A scaliform polytope is an isogonal polytope that can be represented with only one edge length, without the consideration that the elements themselves need to be uniform. The elements of a scaliform polytope are all orbiform, however, so eg. only Johnson solids that have a circumscribed sphere are the valid convex cells beyond the uniform ones, and only regular polygons are valid faces. Infinite sets of scaliform polytopes can be created from the Cartesian product of a scaliform polytope and either a regular polygon or a 3D antiprism; these then exist in six dimensions or greater. In two dimensions, every scaliform polygon is regular, while in three dimensions, every scaliform polyhedron is uniform.
The concept was first considered in 2000 after Richard Klitzing's discovery of the truncated tetrahedral alterprism (formerly called the truncated tetrahedral cupoliprism), the simplest convex, non-uniform scaliform polychoron. Jonathan Bowers coined the name "scaliform" from the words "scale" and "uniform".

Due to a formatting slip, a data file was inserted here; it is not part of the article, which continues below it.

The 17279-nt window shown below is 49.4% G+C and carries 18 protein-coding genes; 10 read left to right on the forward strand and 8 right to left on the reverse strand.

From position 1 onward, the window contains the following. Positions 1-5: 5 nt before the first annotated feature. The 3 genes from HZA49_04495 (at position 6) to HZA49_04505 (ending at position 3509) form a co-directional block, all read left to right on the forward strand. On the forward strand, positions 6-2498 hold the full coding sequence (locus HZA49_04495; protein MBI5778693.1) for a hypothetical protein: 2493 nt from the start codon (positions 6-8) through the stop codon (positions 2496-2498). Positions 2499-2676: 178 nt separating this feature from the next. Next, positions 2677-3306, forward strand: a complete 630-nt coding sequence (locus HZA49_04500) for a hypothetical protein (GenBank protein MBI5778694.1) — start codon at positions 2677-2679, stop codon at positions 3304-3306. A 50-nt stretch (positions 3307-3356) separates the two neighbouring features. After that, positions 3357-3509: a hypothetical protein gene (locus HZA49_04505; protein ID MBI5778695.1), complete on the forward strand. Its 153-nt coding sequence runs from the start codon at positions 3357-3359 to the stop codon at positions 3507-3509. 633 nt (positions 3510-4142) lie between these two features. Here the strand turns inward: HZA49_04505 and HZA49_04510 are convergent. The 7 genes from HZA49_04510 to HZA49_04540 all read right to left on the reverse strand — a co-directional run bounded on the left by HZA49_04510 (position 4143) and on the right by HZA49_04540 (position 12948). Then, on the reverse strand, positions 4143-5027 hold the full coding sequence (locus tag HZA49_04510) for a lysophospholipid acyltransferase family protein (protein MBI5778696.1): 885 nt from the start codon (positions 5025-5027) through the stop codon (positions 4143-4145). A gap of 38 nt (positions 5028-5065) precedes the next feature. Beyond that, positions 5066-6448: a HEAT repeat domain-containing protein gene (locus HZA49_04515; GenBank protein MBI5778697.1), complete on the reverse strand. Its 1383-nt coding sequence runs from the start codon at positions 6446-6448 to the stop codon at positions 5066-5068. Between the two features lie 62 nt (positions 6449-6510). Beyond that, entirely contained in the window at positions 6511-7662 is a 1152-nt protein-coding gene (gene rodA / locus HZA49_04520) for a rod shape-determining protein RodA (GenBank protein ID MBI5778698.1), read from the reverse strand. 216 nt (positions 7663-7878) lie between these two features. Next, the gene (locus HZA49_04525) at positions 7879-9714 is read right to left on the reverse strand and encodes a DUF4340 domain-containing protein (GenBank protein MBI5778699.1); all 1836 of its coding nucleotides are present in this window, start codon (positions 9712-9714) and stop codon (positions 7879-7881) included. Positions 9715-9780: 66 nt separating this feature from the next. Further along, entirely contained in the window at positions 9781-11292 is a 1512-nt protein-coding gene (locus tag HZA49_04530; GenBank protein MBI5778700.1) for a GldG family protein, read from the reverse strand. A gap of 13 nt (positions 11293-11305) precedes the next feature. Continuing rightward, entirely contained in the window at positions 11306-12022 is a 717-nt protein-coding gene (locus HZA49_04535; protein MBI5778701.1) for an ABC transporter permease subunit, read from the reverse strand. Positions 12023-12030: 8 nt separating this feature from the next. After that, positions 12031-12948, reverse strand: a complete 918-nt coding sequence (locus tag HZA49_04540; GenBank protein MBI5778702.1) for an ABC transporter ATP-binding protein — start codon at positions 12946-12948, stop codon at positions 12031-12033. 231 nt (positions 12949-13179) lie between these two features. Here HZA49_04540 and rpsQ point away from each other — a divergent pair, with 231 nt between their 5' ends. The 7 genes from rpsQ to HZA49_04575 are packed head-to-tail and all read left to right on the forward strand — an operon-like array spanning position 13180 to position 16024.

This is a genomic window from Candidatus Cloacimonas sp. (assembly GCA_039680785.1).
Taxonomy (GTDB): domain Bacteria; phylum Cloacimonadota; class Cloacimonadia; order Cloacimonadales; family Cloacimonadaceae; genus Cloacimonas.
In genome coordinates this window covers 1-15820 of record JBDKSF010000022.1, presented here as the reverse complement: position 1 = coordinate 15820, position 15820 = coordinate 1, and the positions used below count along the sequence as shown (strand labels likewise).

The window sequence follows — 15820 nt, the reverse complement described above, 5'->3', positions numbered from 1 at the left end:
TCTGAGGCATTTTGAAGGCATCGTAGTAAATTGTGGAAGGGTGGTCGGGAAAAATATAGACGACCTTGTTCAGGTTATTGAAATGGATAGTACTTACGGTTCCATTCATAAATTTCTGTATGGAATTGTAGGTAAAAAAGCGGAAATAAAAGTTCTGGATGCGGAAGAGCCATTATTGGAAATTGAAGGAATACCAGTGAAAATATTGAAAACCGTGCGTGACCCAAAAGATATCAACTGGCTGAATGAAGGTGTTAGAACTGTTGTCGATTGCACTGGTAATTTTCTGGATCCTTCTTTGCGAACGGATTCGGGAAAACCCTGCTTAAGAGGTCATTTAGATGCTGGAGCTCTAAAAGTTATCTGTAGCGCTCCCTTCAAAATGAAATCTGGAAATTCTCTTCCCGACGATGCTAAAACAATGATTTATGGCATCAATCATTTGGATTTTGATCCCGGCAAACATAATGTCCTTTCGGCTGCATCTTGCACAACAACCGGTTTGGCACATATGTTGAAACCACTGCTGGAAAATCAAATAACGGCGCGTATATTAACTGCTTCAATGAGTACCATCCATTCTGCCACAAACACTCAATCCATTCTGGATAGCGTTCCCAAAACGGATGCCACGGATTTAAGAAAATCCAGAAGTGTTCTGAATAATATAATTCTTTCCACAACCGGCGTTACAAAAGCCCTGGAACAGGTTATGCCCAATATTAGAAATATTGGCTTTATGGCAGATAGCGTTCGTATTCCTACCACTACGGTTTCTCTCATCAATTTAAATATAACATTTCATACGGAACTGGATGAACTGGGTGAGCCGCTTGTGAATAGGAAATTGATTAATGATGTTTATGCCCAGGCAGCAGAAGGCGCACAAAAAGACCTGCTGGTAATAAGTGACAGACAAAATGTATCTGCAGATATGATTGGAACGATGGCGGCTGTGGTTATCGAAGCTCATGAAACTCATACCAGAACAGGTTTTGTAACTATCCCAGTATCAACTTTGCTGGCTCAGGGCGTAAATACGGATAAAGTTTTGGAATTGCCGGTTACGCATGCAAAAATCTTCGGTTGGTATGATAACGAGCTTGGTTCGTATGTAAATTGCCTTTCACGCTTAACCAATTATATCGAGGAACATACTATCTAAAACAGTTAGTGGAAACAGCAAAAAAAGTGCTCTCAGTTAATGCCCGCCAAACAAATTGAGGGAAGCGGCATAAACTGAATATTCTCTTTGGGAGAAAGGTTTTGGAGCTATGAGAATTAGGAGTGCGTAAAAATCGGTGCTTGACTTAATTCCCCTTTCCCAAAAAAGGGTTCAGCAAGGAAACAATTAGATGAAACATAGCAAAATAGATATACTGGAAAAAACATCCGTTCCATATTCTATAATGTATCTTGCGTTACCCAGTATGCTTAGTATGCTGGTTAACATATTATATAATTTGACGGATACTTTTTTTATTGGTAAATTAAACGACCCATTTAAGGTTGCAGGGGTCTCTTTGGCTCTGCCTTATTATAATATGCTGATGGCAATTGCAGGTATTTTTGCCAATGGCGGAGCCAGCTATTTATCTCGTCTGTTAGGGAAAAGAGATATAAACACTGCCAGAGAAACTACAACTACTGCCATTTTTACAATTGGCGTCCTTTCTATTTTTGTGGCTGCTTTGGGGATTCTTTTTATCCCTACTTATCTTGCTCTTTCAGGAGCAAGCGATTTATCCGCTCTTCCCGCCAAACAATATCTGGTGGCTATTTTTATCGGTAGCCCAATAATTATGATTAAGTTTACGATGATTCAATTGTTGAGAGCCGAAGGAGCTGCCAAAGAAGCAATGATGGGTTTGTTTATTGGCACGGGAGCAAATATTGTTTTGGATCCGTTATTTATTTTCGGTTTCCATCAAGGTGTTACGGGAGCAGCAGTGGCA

In 4D, there are only four convex scaliform polychora: the truncated tetrahedral alterprism, the bi-icositetradiminished hexacosichoron, the prismatorhombisnub icositetrachoron, and the swirlprismatodiminished rectified hexacosichoron, up to current knowledge. If we include non-convex cases, the total number of known scaliform polychora rises to an infinite amount, the hemiantiprisms form an infinite family, and at least 855 for non-prismatic cases, though like with the uniform polychora this list is not known to be complete.
In 5D, the duoantiwedges, also known as duoantifastegiaprisms, form an infinite family of scaliform polytera. There are also infinite families such as the polygonal disphenoids and duoprismatic cupoliprisms, though in each case only one member is convex. The number of total scaliform polytopes in 5D and higher is not yet known, as little research has been done.
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